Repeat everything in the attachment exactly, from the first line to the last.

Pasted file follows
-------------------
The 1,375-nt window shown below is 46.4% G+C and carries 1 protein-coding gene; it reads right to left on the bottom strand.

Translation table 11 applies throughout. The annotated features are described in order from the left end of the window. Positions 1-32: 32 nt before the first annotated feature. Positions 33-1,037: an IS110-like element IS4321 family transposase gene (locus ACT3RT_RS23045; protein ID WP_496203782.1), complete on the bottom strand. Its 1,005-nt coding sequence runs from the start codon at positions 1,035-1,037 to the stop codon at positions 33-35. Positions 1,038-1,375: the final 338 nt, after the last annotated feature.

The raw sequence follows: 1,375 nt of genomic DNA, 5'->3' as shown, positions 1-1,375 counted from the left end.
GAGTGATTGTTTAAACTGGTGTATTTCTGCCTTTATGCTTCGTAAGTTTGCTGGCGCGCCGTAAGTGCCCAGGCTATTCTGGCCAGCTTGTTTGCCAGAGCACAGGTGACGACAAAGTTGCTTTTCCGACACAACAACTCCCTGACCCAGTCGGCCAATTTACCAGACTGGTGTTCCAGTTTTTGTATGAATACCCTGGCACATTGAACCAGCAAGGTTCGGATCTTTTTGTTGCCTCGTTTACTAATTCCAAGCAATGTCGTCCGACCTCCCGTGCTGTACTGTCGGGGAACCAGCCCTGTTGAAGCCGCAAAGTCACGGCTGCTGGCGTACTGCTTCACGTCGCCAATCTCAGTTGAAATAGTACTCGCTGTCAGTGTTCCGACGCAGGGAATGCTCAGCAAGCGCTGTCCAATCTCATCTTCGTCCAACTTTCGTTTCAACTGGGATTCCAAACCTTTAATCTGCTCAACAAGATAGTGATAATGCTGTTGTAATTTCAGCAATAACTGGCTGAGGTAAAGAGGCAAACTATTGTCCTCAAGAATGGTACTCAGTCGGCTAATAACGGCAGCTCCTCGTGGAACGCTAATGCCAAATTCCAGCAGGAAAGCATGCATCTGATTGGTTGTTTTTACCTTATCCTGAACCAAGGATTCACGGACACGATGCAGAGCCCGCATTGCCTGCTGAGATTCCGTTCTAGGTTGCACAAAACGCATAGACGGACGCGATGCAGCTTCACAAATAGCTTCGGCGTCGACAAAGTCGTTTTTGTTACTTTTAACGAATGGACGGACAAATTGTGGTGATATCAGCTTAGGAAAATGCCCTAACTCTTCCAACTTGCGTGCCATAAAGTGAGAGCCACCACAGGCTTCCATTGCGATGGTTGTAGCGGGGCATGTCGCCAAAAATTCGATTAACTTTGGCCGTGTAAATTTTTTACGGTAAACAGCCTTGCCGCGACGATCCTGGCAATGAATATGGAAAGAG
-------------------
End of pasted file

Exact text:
The 1,375-nt window shown below is 46.4% G+C and carries 1 protein-coding gene; it reads right to left on the bottom strand.

Translation table 11 applies throughout. The annotated features are described in order from the left end of the window. Positions 1-32: 32 nt before the first annotated feature. Positions 33-1,037: an IS110-like element IS4321 family transposase gene (locus ACT3RT_RS23045; protein ID WP_496203782.1), complete on the bottom strand. Its 1,005-nt coding sequence runs from the start codon at positions 1,035-1,037 to the stop codon at positions 33-35. Positions 1,038-1,375: the final 338 nt, after the last annotated feature.

The raw sequence follows: 1,375 nt of genomic DNA, 5'->3' as shown, positions 1-1,375 counted from the left end.
GAGTGATTGTTTAAACTGGTGTATTTCTGCCTTTATGCTTCGTAAGTTTGCTGGCGCGCCGTAAGTGCCCAGGCTATTCTGGCCAGCTTGTTTGCCAGAGCACAGGTGACGACAAAGTTGCTTTTCCGACACAACAACTCCCTGACCCAGTCGGCCAATTTACCAGACTGGTGTTCCAGTTTTTGTATGAATACCCTGGCACATTGAACCAGCAAGGTTCGGATCTTTTTGTTGCCTCGTTTACTAATTCCAAGCAATGTCGTCCGACCTCCCGTGCTGTACTGTCGGGGAACCAGCCCTGTTGAAGCCGCAAAGTCACGGCTGCTGGCGTACTGCTTCACGTCGCCAATCTCAGTTGAAATAGTACTCGCTGTCAGTGTTCCGACGCAGGGAATGCTCAGCAAGCGCTGTCCAATCTCATCTTCGTCCAACTTTCGTTTCAACTGGGATTCCAAACCTTTAATCTGCTCAACAAGATAGTGATAATGCTGTTGTAATTTCAGCAATAACTGGCTGAGGTAAAGAGGCAAACTATTGTCCTCAAGAATGGTACTCAGTCGGCTAATAACGGCAGCTCCTCGTGGAACGCTAATGCCAAATTCCAGCAGGAAAGCATGCATCTGATTGGTTGTTTTTACCTTATCCTGAACCAAGGATTCACGGACACGATGCAGAGCCCGCATTGCCTGCTGAGATTCCGTTCTAGGTTGCACAAAACGCATAGACGGACGCGATGCAGCTTCACAAATAGCTTCGGCGTCGACAAAGTCGTTTTTGTTACTTTTAACGAATGGACGGACAAATTGTGGTGATATCAGCTTAGGAAAATGCCCTAACTCTTCCAACTTGCGTGCCATAAAGTGAGAGCCACCACAGGCTTCCATTGCGATGGTTGTAGCGGGGCATGTCGCCAAAAATTCGATTAACTTTGGCCGTGTAAATTTTTTACGGTAAACAGCCTTGCCGCGACGATCCTGGCAATGAATATGGAAAGAG